Advanced Search
MyIDEAS: Login to save this paper or follow this series

The benefits of limited feedback in organizations

Contents:

Author Info

Abstract

In most firms, managers periodically assess workers' performance. Evidence suggests that managers withhold information during these reviews, and some observers argue that this necessarily reduces surplus. This paper assesses the validity of this argument when workers have career concerns. Disclosure has two effects: it exposes the worker to uncertainty about future effort levels, but allows him to use current effort to influence his employer's beliefs about future effort. The surplus-maximizing disclosure policy reveals output realizations in the center of the distribution, but not in the tails. Thus, it is efficient for firms to reveal some but not all performance information.

Download Info

If you experience problems downloading a file, check if you have the proper application to view it first. In case of further problems read the IDEAS help page. Note that these files are not on the IDEAS site. Please be patient as the files may be large.
File URL: http://www.econ.upf.edu/docs/papers/downloads/1232.pdf
File Function: Whole Paper
Download Restriction: no

Bibliographic Info

Paper provided by Department of Economics and Business, Universitat Pompeu Fabra in its series Economics Working Papers with number 1232.

as in new window
Length:
Date of creation: Jul 2010
Date of revision:
Handle: RePEc:upf:upfgen:1232

Contact details of provider:
Web page: http://www.econ.upf.edu/

Related research

Keywords: Performance Appraisal; Career Concerns; Incentives; Risk.;

Find related papers by JEL classification:

This paper has been announced in the following NEP Reports:

References

References listed on IDEAS
Please report citation or reference errors to , or , if you are the registered author of the cited work, log in to your RePEc Author Service profile, click on "citations" and make appropriate adjustments.:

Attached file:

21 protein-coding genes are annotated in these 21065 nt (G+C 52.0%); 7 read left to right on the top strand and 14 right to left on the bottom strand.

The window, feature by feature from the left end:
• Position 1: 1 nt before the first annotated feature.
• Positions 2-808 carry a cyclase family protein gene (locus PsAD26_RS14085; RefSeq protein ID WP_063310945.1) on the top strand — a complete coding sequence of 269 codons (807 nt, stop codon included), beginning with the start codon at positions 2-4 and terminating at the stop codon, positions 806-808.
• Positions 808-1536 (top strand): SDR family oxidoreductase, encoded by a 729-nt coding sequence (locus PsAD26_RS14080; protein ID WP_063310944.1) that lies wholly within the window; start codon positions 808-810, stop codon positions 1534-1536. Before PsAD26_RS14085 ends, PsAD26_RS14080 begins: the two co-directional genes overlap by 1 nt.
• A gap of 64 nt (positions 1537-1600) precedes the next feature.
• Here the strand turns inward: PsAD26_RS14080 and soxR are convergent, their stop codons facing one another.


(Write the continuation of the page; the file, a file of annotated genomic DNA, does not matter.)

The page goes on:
as in new window
  1. Arijit Mukherjee, 2008. "Career Concerns, Matching, And Optimal Disclosure Policy," International Economic Review, Department of Economics, University of Pennsylvania and Osaka University Institute of Social and Economic Research Association, Department of Economics, University of Pennsylvania and Osaka University Institute of Social and Economic Research Association, vol. 49(4), pages 1211-1250, November.
Full references (including those not matched with items on IDEAS)

Citations

Citations are extracted by the CitEc Project, subscribe to its RSS feed for this item.
as in new window

Cited by:
  1. Gibbs, Michael, 2012. "Design and Implementation of Pay for Performance," IZA Discussion Papers 6322, Institute for the Study of Labor (IZA).
  2. Ghazala Azmat & Nagore Iriberri, 2010. "The provision of relative performance feedback information: An experimental analysis of performance and happiness," Economics Working Papers, Department of Economics and Business, Universitat Pompeu Fabra 1216, Department of Economics and Business, Universitat Pompeu Fabra.

Lists

This item is not listed on Wikipedia, on a reading list or among the top items on IDEAS.

Statistics

Access and download statistics

Corrections

When requesting a correction, please mention this item's handle: RePEc:upf:upfgen:1232. See general information about how to correct material in RePEc.

For technical questions regarding this item, or to correct its authors, title, abstract, bibliographic or download information, contact: ().

If you have authored this item and are not yet registered with RePEc, we encourage you to do it here. This allows to link your profile to this item. It also allows you to accept potential citations to this item that we are uncertain about.

If references are entirely missing, you can add them using this form.

If the full references list an item that is present in RePEc, but the system did not link to it, you can help with this form.

If you know of missing items citing this one, you can help us creating those links by adding the relevant references in the same way as above, for each refering item. If you are a registered author of this item, you may also want to check the "citations" tab in your profile, as there may be some citations waiting for confirmation.

Please note that corrections may take a couple of weeks to filter through the various RePEc services.